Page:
Prevent breathing breakdowns
The statistics on lung disease are sobering. Between genetics, air pollution, cleaning solutions, smoking, sitting and sleep disorders, our delicate lungs are under constant siege. Some risk factors may be unavoidable, but a bit of basic knowledge and prevention can help thwart these threats to our health and well-breathing.
Tips and techniques to keep your airways in peak condition
Smoking damages your lungs and increases your risk for a number of diseases including lung cancer and COPD. This is because combustion of materials releases toxins and carcinogens into your lungs. If you have never smoked, don't start. If you are still smoking, it’s never too late to quit. Learn more about how to quit including the many effective medications and smoking cessation programs that work.
Teach kids that smoking stinks
Make sure kids understand the dangers of smoking and be a role model by not smoking or by committing to quit.
Avoid second-hand and third-hand smoke
Breathing the smoke from cigarettes and pipes boosts your risk for the same diseases that affect people who smoke. Don't allow smoking in your home, in the car or at work. Also stay away from third-hand smoke—residual tobacco fumes that adhere to walls and furniture that can, along with indoor pollutants, form lung-damaging compounds. Clean your carpets. Paint the walls with low VOC paints. Rent smoke-free hotel rooms.
Wash or sanitize your hands
Use alcohol-based hand sanitizer or wash your hands thoroughly with soap and water several times a day. This will help keep germs at bay and help you avoid most of the common infectious diseases that are spread by hand. Learn expert handwashing.
Cover your coughs
To help stop the spread of germs, cover your mouth and nose with a tissue or cough or sneeze into your elbow. Stay away from crowds during peak cold and flu season, get plenty of rest, eat well and keep your stress levels under control.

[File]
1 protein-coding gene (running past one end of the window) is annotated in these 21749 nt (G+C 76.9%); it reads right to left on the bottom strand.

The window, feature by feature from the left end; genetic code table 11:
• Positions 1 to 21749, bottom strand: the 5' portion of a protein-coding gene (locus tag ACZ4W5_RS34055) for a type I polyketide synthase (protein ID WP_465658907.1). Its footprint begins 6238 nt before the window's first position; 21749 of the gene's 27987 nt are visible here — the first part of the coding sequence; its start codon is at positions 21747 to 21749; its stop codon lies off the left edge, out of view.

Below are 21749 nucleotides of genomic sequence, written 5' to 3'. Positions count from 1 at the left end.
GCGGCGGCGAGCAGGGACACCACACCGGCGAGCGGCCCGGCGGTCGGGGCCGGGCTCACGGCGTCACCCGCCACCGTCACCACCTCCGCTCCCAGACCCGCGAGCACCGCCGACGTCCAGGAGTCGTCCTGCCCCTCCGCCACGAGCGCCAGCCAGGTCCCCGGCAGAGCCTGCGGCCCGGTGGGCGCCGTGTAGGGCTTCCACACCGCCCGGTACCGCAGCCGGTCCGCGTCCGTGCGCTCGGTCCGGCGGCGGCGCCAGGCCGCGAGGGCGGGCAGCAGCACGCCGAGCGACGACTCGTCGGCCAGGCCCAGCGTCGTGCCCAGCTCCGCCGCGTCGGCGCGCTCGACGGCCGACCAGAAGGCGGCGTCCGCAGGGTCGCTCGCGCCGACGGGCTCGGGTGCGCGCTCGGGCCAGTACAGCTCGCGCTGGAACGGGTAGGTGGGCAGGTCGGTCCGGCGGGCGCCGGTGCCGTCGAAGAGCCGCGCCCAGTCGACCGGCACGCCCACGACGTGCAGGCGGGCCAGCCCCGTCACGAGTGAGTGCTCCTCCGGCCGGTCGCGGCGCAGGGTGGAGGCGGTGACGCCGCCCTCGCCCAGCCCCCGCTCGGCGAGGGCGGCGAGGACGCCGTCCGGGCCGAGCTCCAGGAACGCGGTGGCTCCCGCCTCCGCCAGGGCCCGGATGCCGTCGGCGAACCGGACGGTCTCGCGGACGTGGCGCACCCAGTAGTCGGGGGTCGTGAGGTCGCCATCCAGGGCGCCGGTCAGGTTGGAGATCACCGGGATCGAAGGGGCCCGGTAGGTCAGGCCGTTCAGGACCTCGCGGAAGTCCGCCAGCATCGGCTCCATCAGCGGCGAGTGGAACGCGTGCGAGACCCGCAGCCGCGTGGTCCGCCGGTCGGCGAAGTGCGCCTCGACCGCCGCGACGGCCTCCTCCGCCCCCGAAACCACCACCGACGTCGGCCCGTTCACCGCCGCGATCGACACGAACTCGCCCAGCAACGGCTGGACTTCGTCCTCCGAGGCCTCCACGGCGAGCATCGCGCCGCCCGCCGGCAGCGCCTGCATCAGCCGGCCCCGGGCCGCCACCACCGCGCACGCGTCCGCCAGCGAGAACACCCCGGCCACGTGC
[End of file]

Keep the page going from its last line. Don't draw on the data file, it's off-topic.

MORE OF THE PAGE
Convert your fireplace
The particulate matter from burning wood and waste can seriously damage your lungs. If possible, switch to a cleaner burning gas or wood stove or put in an electronic fireplace or gas insert.
Keep your house clean
Air fresheners, mould, pet dander and construction materials all pose a potential problem. Turn on the exhaust fan when you cook and avoid using aerosol products like hair spray. Change your furnace air filter seasonally. Learn about indoor air pollution and what you can do to reduce your exposure.
Check your home for radon
Radon gas is a naturally occurring radioactive gas produced by the breakdown of uranium in the ground. It is a hidden killer and the second leading cause of lung cancer after smoking. Find out if there are high levels of radon in your home or workplace. It may be leaking into the house through cracks in the foundation and walls.
Wear a mask
Canadian workers may be exposed to an excessive amount of dust, fumes, smoke, gases, vapors or mists in the workplace. Poor ventilation, closed-in working areas and heat increase are also disease-causing culprits. Avoid breathing in toxic fumes from chemicals, solvents or paints. Wear protective masks when you work with chemicals and report unsafe working conditions. Take advantage of lung screening and other health programs offered at work.
Talk to your doctor
See your doctor if you experience shortness of breath, pain when breathing, dizziness with a change of activity, a persistent cough, wheezing or coughing with exercise or pain in the airway. If you have a chronic lung disease like asthma or COPD, work with your doctor to manage symptoms and flare-ups.
Take the stairs
Do something active for 30 minutes each day to lighten the load on your lungs and increase the efficiency of oxygen transportation and metabolism. Walk around the building, bike around your neighborhood, or even run in place for a bit.
Be aware of the air
People with lung diseases such as asthma or COPD need to pay particular attention to the levels of air pollution called particulates — tiny solid or liquid particles — in the environment and limit their outdoor exposure when levels are high. Learn more about particulates.
Do your part to curb noxious air and turn off the ignition if you’re waiting more than 10 seconds.
This is especially important if you have lung disease, though healthy people also benefit from getting vaccinated. If you have significant lung disease or are over 65, a pneumonia shot also is recommended.